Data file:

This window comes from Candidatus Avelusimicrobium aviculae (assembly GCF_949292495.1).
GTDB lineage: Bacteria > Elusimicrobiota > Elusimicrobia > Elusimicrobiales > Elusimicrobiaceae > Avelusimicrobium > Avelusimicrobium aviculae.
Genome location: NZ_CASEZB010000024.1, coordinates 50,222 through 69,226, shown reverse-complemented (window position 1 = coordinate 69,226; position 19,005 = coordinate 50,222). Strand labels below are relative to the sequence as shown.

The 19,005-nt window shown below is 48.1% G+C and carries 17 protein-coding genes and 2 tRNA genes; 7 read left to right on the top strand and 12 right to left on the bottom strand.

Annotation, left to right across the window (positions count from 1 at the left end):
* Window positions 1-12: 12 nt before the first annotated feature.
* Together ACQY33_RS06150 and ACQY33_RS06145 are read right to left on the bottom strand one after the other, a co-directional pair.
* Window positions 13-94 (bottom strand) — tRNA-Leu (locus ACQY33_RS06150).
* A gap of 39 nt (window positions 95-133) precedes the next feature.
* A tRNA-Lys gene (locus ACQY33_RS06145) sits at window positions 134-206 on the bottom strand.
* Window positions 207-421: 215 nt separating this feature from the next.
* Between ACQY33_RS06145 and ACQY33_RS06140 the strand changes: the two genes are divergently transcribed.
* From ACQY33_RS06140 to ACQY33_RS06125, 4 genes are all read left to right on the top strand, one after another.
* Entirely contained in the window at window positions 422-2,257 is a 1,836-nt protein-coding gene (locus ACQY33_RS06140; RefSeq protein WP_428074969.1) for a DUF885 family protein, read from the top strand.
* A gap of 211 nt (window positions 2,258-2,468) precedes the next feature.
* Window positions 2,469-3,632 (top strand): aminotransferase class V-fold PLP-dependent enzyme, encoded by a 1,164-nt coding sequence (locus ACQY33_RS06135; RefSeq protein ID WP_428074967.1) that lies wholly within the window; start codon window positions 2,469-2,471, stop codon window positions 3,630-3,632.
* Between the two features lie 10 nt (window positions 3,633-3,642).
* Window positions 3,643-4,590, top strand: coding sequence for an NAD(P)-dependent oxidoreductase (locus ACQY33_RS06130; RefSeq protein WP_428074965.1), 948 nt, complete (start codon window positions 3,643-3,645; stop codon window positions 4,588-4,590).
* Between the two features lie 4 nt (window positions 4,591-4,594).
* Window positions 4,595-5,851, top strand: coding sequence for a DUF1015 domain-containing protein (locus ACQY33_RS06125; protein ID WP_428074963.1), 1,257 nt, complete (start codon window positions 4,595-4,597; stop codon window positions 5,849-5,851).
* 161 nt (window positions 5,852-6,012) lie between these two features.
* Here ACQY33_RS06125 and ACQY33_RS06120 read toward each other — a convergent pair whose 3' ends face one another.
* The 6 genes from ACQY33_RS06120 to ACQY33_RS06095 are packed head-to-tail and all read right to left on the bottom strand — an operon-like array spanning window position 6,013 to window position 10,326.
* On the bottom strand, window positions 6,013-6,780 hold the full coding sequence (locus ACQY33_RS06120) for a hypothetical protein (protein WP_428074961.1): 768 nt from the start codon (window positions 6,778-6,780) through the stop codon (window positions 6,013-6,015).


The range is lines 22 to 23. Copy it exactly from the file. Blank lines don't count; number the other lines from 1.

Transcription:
* Here ACQY33_RS06125 and ACQY33_RS06120 read toward each other — a convergent pair whose 3' ends face one another.
* The 6 genes from ACQY33_RS06120 to ACQY33_RS06095 are packed head-to-tail and all read right to left on the bottom strand — an operon-like array spanning window position 6,013 to window position 10,326.